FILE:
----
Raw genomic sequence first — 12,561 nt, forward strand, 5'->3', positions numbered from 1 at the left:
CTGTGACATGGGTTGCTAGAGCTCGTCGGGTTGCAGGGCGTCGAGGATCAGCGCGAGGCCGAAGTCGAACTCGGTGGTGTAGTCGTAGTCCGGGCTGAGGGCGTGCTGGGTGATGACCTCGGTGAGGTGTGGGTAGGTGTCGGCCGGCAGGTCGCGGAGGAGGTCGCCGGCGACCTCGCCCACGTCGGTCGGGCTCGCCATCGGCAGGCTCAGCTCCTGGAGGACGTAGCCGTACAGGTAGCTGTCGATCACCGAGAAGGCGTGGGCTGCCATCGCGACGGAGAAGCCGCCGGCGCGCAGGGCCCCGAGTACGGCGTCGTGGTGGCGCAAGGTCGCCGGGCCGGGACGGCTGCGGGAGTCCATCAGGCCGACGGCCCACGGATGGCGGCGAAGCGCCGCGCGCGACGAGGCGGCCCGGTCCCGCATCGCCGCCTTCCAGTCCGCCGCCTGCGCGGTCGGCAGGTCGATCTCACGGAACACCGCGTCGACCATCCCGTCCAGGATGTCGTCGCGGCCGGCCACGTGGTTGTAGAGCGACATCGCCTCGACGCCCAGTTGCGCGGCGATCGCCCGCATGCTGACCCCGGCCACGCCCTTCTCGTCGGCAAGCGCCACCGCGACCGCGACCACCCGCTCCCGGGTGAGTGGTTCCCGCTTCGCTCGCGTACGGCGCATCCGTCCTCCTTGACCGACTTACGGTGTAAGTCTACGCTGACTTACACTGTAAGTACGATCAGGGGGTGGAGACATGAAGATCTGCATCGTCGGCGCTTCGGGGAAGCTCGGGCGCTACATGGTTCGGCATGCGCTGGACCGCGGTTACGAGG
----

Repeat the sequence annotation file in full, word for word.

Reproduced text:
Raw genomic sequence first — 12,561 nt, forward strand, 5'->3', positions numbered from 1 at the left:
CTGTGACATGGGTTGCTAGAGCTCGTCGGGTTGCAGGGCGTCGAGGATCAGCGCGAGGCCGAAGTCGAACTCGGTGGTGTAGTCGTAGTCCGGGCTGAGGGCGTGCTGGGTGATGACCTCGGTGAGGTGTGGGTAGGTGTCGGCCGGCAGGTCGCGGAGGAGGTCGCCGGCGACCTCGCCCACGTCGGTCGGGCTCGCCATCGGCAGGCTCAGCTCCTGGAGGACGTAGCCGTACAGGTAGCTGTCGATCACCGAGAAGGCGTGGGCTGCCATCGCGACGGAGAAGCCGCCGGCGCGCAGGGCCCCGAGTACGGCGTCGTGGTGGCGCAAGGTCGCCGGGCCGGGACGGCTGCGGGAGTCCATCAGGCCGACGGCCCACGGATGGCGGCGAAGCGCCGCGCGCGACGAGGCGGCCCGGTCCCGCATCGCCGCCTTCCAGTCCGCCGCCTGCGCGGTCGGCAGGTCGATCTCACGGAACACCGCGTCGACCATCCCGTCCAGGATGTCGTCGCGGCCGGCCACGTGGTTGTAGAGCGACATCGCCTCGACGCCCAGTTGCGCGGCGATCGCCCGCATGCTGACCCCGGCCACGCCCTTCTCGTCGGCAAGCGCCACCGCGACCGCGACCACCCGCTCCCGGGTGAGTGGTTCCCGCTTCGCTCGCGTACGGCGCATCCGTCCTCCTTGACCGACTTACGGTGTAAGTCTACGCTGACTTACACTGTAAGTACGATCAGGGGGTGGAGACATGAAGATCTGCATCGTCGGCGCTTCGGGGAAGCTCGGGCGCTACATGGTTCGGCATGCGCTGGACCGCGGTTACGAGG